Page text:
A stress test, in financial terminology, is an analysis or simulation designed to determine the ability of a given financial instrument or financial institution to deal with an economic crisis. Instead of doing financial projection on a “best estimate” basis, a company or its regulators may do stress testing where they look at how robust a financial instrument is in certain crashes, a form of scenario analysis. They may test the instrument under, for example, the following stresses:
- What happens if unemployment rate rises to v% in a specific year?
- What happens if equity markets crash by more than w% this year?
- What happens if GDP falls by x% in a given year?
- What happens if interest rates go up by at least y%?
- What if half the instruments in the portfolio terminate their contracts in the fifth year?
- What happens if oil prices rise by z%?
This type of analysis has become increasingly widespread, and has been taken up by various governmental bodies (such as the PRA in the UK or inter-governmental bodies such as the European Banking Authority (EBA) and the International Monetary Fund) as a regulatory requirement on certain financial institutions to ensure adequate capital allocation levels to cover potential losses incurred during extreme, but plausible, events. The EBA’s regulatory stress tests have been referred to as “a walk in the park” by Saxo Bank’s Chief Economist. This emphasis on adequate, risk adjusted determination of capital has been further enhanced by modifications to banking regulations such as Basel II. Stress testing models typically allow not only the testing of individual stressors, but also combinations of different events. There is also usually the ability to test the current exposure to a known historical scenario (such as the Russian debt default in 1998 or 9/11 attacks) to ensure the liquidity of the institution. In 2014, 25 banks failed in stress test conducted by EBA.
Bank stress test
A bank stress test is a simulation based on an examination of the balance sheet of that institution. Large international banks began using internal stress tests in the early 1990s.:19 In 1996, the Basel Capital Accord was amended to require banks and investment firms to conduct stress tests to determine their ability to respond to market events.:19 However, up until 2007, stress tests were typically performed only by the banks themselves, for internal self-assessment.:1 Beginning in 2007, governmental regulatory bodies became interested in conducting their own stress tests to insure the effective operation of financial institutions.:1 Since then, stress tests have been routinely performed by financial regulators in different countries or regions, to insure that the banks under their authority are engaging in practices likely to avoid negative outcomes. In India, legislation was enacted in 2007 requiring banks to undergo regular stress tests. In October 2012, U.S. regulators unveiled new rules expanding this practice by requiring the largest American banks to undergo stress tests twice per year, once internally and once conducted by the regulators. Starting in 2014 midsized firms (i.e., those with $10–50 billion in assets) are also being required to conduct Dodd-Frank Act Stress Testing. In 2012, federal regulators also began recommending portfolio stress testing as a sound risk management practice for community banks or institutions that were too small to fall under Dodd-Frank’s requirements. The Office of the Comptroller of the Currency (OCC) in an October 18, 2012, Bulletin recommends stress testing as means to identify and quantify loan portfolio risk. The FDIC made similar recommendations for community banks.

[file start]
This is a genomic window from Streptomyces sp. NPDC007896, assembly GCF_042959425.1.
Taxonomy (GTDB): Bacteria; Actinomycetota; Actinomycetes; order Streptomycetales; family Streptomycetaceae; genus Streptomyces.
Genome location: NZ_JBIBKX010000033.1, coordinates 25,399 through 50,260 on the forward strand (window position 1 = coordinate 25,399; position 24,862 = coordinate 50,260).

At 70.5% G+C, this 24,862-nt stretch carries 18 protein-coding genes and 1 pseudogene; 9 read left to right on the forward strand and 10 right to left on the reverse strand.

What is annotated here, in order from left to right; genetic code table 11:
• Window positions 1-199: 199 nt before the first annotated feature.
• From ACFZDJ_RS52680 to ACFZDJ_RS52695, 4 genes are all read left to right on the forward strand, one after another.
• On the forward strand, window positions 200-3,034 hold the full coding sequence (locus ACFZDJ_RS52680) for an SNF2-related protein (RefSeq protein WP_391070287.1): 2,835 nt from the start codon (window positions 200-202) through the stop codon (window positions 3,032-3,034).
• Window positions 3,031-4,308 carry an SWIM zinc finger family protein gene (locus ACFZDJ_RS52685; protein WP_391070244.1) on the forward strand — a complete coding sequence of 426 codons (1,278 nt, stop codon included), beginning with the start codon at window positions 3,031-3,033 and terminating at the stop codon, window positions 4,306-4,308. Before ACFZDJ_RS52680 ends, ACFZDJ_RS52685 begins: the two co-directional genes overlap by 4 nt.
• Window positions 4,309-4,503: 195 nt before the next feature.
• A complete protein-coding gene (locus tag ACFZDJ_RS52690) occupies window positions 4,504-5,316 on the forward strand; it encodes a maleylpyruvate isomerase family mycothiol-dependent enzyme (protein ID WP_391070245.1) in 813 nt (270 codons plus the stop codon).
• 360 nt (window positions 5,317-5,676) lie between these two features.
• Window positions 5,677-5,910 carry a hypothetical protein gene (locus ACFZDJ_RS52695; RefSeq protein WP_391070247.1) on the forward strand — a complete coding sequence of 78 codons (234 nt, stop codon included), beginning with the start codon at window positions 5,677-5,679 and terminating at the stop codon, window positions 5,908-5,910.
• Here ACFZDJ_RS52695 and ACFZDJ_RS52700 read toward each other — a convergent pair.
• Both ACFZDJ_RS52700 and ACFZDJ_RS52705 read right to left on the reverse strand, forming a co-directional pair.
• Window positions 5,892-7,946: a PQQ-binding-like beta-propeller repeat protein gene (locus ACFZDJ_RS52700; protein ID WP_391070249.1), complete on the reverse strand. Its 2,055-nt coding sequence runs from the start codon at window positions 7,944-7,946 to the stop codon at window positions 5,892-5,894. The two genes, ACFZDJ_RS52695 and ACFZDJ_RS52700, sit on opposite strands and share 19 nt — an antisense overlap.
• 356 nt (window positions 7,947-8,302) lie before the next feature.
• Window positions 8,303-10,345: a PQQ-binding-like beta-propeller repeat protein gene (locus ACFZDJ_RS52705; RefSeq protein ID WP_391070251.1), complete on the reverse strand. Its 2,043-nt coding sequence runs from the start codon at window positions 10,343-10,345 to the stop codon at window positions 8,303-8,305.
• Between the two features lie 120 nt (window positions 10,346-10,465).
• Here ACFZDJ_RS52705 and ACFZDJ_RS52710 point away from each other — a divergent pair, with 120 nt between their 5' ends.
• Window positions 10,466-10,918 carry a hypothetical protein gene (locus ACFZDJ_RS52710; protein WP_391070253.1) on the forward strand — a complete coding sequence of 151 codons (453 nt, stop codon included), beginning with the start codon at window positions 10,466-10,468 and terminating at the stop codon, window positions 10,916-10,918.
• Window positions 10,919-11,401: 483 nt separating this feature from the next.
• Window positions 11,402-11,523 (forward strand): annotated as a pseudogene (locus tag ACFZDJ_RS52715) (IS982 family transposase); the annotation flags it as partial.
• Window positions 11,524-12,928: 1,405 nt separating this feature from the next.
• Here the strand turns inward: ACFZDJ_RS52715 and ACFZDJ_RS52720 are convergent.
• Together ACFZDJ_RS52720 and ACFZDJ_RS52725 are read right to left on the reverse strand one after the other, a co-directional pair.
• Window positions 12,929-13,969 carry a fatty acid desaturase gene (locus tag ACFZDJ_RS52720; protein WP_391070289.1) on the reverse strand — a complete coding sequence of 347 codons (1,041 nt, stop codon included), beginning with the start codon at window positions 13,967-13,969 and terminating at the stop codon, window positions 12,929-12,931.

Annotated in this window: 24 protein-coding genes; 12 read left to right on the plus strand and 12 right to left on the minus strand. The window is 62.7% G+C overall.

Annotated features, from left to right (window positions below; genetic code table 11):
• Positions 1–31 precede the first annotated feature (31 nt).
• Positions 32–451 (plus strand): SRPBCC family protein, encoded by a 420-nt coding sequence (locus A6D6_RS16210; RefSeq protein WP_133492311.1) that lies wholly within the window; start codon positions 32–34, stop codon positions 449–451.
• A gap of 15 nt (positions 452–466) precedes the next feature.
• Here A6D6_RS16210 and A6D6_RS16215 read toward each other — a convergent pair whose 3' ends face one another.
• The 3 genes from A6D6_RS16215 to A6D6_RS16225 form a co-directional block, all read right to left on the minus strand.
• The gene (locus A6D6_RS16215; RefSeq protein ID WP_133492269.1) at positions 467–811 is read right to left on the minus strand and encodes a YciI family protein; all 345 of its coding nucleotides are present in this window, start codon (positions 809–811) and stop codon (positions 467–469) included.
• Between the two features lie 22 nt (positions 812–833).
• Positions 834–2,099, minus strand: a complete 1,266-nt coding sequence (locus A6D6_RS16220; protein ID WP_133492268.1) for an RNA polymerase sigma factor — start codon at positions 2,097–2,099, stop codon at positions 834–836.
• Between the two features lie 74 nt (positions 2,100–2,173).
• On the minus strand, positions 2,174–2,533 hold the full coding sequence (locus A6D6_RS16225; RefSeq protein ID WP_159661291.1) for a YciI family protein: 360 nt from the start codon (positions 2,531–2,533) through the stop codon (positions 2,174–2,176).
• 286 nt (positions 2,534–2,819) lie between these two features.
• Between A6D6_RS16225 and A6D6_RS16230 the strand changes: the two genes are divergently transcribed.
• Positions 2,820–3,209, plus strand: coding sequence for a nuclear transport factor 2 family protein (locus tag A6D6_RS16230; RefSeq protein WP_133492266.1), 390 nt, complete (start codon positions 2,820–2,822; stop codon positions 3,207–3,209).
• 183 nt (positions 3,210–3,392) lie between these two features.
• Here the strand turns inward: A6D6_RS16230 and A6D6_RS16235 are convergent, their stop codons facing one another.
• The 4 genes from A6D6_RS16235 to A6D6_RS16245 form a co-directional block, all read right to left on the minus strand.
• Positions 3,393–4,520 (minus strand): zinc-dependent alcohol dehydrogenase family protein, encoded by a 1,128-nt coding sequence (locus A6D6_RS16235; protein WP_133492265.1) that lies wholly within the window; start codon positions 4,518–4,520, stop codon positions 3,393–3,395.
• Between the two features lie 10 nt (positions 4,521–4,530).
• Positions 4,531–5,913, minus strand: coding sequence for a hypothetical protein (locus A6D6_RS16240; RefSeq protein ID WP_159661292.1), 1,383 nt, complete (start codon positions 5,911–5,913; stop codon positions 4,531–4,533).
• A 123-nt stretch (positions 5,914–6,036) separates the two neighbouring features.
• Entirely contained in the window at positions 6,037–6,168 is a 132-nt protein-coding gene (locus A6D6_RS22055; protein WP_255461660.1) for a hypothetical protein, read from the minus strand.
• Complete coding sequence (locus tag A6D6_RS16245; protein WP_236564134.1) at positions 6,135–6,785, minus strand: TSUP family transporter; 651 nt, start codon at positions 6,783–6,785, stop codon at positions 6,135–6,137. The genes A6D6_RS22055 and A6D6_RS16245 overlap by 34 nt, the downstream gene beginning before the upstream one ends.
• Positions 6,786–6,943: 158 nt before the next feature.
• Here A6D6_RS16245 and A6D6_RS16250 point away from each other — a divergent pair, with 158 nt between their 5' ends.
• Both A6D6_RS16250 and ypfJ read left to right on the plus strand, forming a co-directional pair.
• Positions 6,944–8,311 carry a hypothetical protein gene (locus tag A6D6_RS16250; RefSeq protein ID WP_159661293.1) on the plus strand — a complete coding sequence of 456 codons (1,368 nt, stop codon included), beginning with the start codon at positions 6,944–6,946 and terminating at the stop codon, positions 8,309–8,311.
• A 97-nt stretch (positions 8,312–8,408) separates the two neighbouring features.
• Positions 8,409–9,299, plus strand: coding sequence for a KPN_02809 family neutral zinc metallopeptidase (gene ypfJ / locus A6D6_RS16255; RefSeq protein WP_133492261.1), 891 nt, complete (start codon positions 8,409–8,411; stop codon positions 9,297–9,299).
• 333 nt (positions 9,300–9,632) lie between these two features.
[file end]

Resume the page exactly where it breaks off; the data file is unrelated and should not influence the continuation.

Since the initial Dodd-Frank Act Stress Testing began the Federal Reserve has found that post-stress capital has increased. Furthermore, the Federal Reserve has continued to advance their expectations and adopt more complex scenarios in bank stress testing.
Statistician and risk analyst Nassim Taleb has advocated a different approach to stress testing saying that stress tests based on arbitrary numbers can be gamed. A more effective test is to assess the fragility of a bank by applying one stress test and scaling it up, which provides an indicator of how sensitive a bank is to changes in economic conditions. 
Payment and settlement systems stress test
Another form of financial stress testing is the stress testing of financial infrastructure. As part of Central Banks’ market infrastructure oversight functions, stress tests have been applied to payment and securities settlement systems. Since ultimately, the Banks need to meet their obligations in Central Bank money held in payment systems that are commonly operated or closely supervised by central banks (e.g. CHAPS, FedWire, Target2, which are also referred to as large value payment systems), it is of great interest to monitor these systems’ participants’ (mainly banks) liquidity positions.